The gypsy culture, as is evident of the rate of illiteracy, is a culture that relies heavily on oral tradition and that has little documentation of what has happened over the centuries.

– Appr. 1500 years BCE, the ancestral tribes of the gypsies lived in India with the Brahmans for some time, but many decided to leave in the diaspora/migration/exile because the Brahmans had created a society of castes which the gypsy tribes remained outside of, eventually becoming the “untouchables.” One of the first places they populated was modern day Afghanistan.
– 1400s: Many had converted to Christianity while in the Byzantine lands. Arrived in Spain. (Supposedly the first document referring to their arrival in Spain is from 1447 [Scottish Arts Council]).
– 1492: Reyes Católicos/Ferdinand and Isabella persecuted not only the Jewish and the Moorish people during the Inquisition, also the Gitanos, even though many of them were Christian. Were persecuted on the grounds that rituals they retained from their original culture were accused of being pagan or witchery. [Bustamente].
– 1558: Ghettos for gitanos constructed. Spaniards wanted the gitanos to leave their nomadic lives and moutain homes and live in the outskirts of cities.
– 1631, 1692, 1783: Phillip the IV and Carlos II passed other laws trying to dictate how the gitanos should live (ie. prohibited to wear traditional clothes, etc.). Carlos III tried to integrate them as “neocastellanos” to end the nomadic lifestyles. [Monleón].
– 19th century: Become a focus of the romantic fixation of exoticism and exploitation of “exotic” lands. Positives and negatives.
– 1869-1910: Flamenco’s “Golden Age.” A time when the shows were beginning in the cafés cantantes (cafés with singing). These later became the tablaos [Scottish Arts Council].
– 1922: Manuel De Falla, a famous Spanish composer of the Post-Romantic and early 20th century musically connects flamenco and classical art music. He also organized a contest for “cante jondo” (profound singing) in Granada. [Scottish Arts Council].
– 20th and 21st Centuries: As of the last several years at least, the Spanish government and other organizations have been created to address the interests of the Gitanos. For example there is the Gypsy Secretorial Foundation, and the Interantional Day of the Gypsies: April 8th.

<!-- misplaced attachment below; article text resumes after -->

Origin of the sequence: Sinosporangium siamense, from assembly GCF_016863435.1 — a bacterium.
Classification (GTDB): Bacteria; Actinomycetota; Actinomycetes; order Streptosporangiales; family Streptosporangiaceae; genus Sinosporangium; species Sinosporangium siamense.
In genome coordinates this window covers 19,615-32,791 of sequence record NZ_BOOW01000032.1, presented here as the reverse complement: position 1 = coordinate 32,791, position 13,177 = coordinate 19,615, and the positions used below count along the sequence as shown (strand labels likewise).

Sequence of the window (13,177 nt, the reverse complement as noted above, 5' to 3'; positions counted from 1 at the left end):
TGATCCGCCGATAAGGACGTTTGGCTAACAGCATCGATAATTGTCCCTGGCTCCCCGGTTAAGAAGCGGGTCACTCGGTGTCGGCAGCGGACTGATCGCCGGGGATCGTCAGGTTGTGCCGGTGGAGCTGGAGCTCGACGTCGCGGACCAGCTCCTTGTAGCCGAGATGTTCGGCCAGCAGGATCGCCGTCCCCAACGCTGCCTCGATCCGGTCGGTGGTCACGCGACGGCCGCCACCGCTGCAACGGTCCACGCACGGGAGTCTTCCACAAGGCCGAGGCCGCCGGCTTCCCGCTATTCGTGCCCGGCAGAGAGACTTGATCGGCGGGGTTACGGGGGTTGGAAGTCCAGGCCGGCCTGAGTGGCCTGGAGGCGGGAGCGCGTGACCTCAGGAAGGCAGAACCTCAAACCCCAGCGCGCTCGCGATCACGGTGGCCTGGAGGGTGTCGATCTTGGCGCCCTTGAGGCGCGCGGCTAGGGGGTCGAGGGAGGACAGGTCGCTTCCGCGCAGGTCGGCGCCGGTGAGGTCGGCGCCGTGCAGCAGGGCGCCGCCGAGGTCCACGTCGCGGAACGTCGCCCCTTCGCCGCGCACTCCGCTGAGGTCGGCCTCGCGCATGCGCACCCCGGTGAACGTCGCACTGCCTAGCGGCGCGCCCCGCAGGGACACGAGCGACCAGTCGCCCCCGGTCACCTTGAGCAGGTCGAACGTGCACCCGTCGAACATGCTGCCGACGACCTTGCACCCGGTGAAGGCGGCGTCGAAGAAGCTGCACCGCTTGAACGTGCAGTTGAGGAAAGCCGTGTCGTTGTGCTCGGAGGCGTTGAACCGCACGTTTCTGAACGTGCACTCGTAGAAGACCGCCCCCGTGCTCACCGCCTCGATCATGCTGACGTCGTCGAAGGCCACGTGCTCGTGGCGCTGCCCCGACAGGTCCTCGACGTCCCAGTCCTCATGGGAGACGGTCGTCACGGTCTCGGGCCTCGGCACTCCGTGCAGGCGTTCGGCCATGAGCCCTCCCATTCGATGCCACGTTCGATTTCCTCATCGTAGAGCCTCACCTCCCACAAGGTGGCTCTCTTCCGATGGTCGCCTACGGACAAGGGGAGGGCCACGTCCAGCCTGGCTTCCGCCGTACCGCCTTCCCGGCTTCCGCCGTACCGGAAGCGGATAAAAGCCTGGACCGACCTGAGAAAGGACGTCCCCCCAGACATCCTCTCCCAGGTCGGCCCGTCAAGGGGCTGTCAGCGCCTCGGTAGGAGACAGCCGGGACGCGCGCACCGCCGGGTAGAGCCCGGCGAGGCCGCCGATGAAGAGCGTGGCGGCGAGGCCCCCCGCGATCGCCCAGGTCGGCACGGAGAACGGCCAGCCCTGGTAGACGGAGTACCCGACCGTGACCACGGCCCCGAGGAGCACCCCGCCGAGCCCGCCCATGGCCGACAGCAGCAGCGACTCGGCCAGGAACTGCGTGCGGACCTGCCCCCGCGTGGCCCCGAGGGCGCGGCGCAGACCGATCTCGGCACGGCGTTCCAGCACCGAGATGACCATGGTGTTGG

The violin has traditionally been associated with the gypsies of Eastern Europe, and the guitar with the gitanos of southern Spain…but recently the violin has been incorporated into flamenco. Flamenco has been going through some changes, some being purists and believing it should be traditional, but other things like flamenco fusión have been created.
The cajón, or percussion box is an introduction from the mid twentieth century – introduced by Rubem Dantas, who felt it fit in flamenco, after a tour in Latin America (Perú). It soon became a staple in flamenco instrumentation. (1970s or 1980s, I’m guessing?!?!) []
Other non-traditional instruments that are used and have famous flamenco players are electric/jazz bass, double bass, piano, sitar (CONNECTION WITH INDIA!), lute, accordion, saxophone, flute, cello, tabla (CONNECTION WITH INDIA!)
Flamenco fusión also refers to hybrids of flamenco with other genres such as electronic chill (Chambao), jazz, rock, blues, pop, hip-hop, reggae, rap, salsa, bossa nova, and Cuban tres (Cuban music) among others.

OJOS DE BRUJO – An example of a band that is a flamenco hybrid. Mixed with reggae, rap, hip-hop and other styles, usually described as flamenco hip-hop. They are based in Barcelona. Unfortunately, Gio and I weren’t able to see either of the two concerts they had in Madrid while we were over there 😦

GypsyMigration ReyesCatolicos PlazaMayor

Initial Aesthetic Response
2007/03/23, 13:12
Filed under: Flamenco Violin, Global Music Ed

So I wanted to mention a little bit about my first experiences with flamenco and flamenco violin.

I first listened to Ara Malikian’s music on my discman, walking out of my apartment in Madrid and down to the subway. It had this energy that was indescribable! The sounds, the modality, the virtuosity, and the weeps and sighs from the violin and guitar just overtook me. When I listen to his music, specifically the piece I am doing for this project, I see the colors of “wine” red and like, goldenrod…swirled together! I sometimes get the images of a violin in a dark room with just one light on a stage. I thought it was captivating and so cool!! It altered my step as I was walking down the street to the El Carmen subway stop.

As for an actual flamenco show, I only was able to see one. Most of the ones in Madrid were for tourists, and were expensive! Plus, I would need much more time to be accepted (or even try to be!) into the gitano (gypsy) community where I would even be allowed to go into an actual gitano venue. There are a lot of tensions between the Spaniards and Gitanos…which I will delve into later. I also had been holding out hoping to catch a show with a violinist, but that wasn’t so easy. Most of the ones I found happened within days before I arrived in Spain and after I left to return to New York.
The one I saw in Granada was great though. It was for tourists, but supposedly in the gitano neighborhood (Albaceín ), which had an amazing view of La Alhambra (My banner is a picture I took of Albaceín from La Alhambra the next day). You can visit the webpage at
We were set up in a reproduction of the cueva, or cave part of a house that gitanos traditionally have as part of their homes. Dancing was the focus of the event, even though I was more interested in the music. It was something someone can easily get lost in!! Especially with the counting and clapping.

I miss the subway, walking around town, jamón serrano, and sangría.

Eastern Market Street in Albacein Granada La Alhambra Decoraciones Flamenco Baile Sangr�a